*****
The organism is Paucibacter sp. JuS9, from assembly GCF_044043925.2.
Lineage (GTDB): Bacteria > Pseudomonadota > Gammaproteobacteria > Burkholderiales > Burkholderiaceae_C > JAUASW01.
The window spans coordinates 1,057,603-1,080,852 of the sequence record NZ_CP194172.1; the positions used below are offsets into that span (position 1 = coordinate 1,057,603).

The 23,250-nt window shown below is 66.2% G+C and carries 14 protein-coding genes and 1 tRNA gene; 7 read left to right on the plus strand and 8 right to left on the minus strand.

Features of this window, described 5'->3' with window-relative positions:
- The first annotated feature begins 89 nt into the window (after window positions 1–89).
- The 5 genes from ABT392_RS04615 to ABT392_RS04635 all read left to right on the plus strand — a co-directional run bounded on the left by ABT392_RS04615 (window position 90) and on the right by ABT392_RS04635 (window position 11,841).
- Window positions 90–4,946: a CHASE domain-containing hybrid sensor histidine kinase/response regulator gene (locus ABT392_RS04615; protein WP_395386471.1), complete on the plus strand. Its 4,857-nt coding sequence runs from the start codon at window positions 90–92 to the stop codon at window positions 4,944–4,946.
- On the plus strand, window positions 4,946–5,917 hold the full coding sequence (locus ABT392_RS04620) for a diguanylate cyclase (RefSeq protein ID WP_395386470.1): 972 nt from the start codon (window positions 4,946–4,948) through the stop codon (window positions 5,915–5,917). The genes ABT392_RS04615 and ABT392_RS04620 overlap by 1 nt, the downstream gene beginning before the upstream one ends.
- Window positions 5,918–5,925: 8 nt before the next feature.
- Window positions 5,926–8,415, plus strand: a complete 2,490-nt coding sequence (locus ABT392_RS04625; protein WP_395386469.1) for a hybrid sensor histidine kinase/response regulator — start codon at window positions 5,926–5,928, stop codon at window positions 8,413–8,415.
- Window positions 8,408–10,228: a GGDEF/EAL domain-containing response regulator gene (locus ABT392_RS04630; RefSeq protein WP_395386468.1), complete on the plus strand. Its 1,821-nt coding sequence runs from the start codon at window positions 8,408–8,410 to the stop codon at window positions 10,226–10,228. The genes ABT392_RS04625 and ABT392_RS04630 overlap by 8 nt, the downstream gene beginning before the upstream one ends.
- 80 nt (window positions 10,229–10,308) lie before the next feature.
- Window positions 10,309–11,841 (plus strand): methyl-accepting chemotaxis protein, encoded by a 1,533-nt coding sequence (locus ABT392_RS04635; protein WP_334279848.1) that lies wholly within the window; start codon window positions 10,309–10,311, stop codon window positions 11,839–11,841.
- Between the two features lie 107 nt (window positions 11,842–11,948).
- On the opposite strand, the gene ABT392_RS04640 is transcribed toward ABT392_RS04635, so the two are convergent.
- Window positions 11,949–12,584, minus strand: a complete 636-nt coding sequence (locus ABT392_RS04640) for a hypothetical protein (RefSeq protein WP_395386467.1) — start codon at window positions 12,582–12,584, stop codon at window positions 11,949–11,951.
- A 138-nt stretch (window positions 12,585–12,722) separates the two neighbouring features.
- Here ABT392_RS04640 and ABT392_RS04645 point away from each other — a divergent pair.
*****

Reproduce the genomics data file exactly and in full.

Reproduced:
The organism is Paucibacter sp. JuS9, from assembly GCF_044043925.2.
Lineage (GTDB): Bacteria > Pseudomonadota > Gammaproteobacteria > Burkholderiales > Burkholderiaceae_C > JAUASW01.
The window spans coordinates 1,057,603-1,080,852 of the sequence record NZ_CP194172.1; the positions used below are offsets into that span (position 1 = coordinate 1,057,603).

The 23,250-nt window shown below is 66.2% G+C and carries 14 protein-coding genes and 1 tRNA gene; 7 read left to right on the plus strand and 8 right to left on the minus strand.

Features of this window, described 5'->3' with window-relative positions:
- The first annotated feature begins 89 nt into the window (after window positions 1–89).
- The 5 genes from ABT392_RS04615 to ABT392_RS04635 all read left to right on the plus strand — a co-directional run bounded on the left by ABT392_RS04615 (window position 90) and on the right by ABT392_RS04635 (window position 11,841).
- Window positions 90–4,946: a CHASE domain-containing hybrid sensor histidine kinase/response regulator gene (locus ABT392_RS04615; protein WP_395386471.1), complete on the plus strand. Its 4,857-nt coding sequence runs from the start codon at window positions 90–92 to the stop codon at window positions 4,944–4,946.
- On the plus strand, window positions 4,946–5,917 hold the full coding sequence (locus ABT392_RS04620) for a diguanylate cyclase (RefSeq protein ID WP_395386470.1): 972 nt from the start codon (window positions 4,946–4,948) through the stop codon (window positions 5,915–5,917). The genes ABT392_RS04615 and ABT392_RS04620 overlap by 1 nt, the downstream gene beginning before the upstream one ends.
- Window positions 5,918–5,925: 8 nt before the next feature.
- Window positions 5,926–8,415, plus strand: a complete 2,490-nt coding sequence (locus ABT392_RS04625; protein WP_395386469.1) for a hybrid sensor histidine kinase/response regulator — start codon at window positions 5,926–5,928, stop codon at window positions 8,413–8,415.
- Window positions 8,408–10,228: a GGDEF/EAL domain-containing response regulator gene (locus ABT392_RS04630; RefSeq protein WP_395386468.1), complete on the plus strand. Its 1,821-nt coding sequence runs from the start codon at window positions 8,408–8,410 to the stop codon at window positions 10,226–10,228. The genes ABT392_RS04625 and ABT392_RS04630 overlap by 8 nt, the downstream gene beginning before the upstream one ends.
- 80 nt (window positions 10,229–10,308) lie before the next feature.
- Window positions 10,309–11,841 (plus strand): methyl-accepting chemotaxis protein, encoded by a 1,533-nt coding sequence (locus ABT392_RS04635; protein WP_334279848.1) that lies wholly within the window; start codon window positions 10,309–10,311, stop codon window positions 11,839–11,841.
- Between the two features lie 107 nt (window positions 11,842–11,948).
- On the opposite strand, the gene ABT392_RS04640 is transcribed toward ABT392_RS04635, so the two are convergent.
- Window positions 11,949–12,584, minus strand: a complete 636-nt coding sequence (locus ABT392_RS04640) for a hypothetical protein (RefSeq protein WP_395386467.1) — start codon at window positions 12,582–12,584, stop codon at window positions 11,949–11,951.
- A 138-nt stretch (window positions 12,585–12,722) separates the two neighbouring features.
- Here ABT392_RS04640 and ABT392_RS04645 point away from each other — a divergent pair.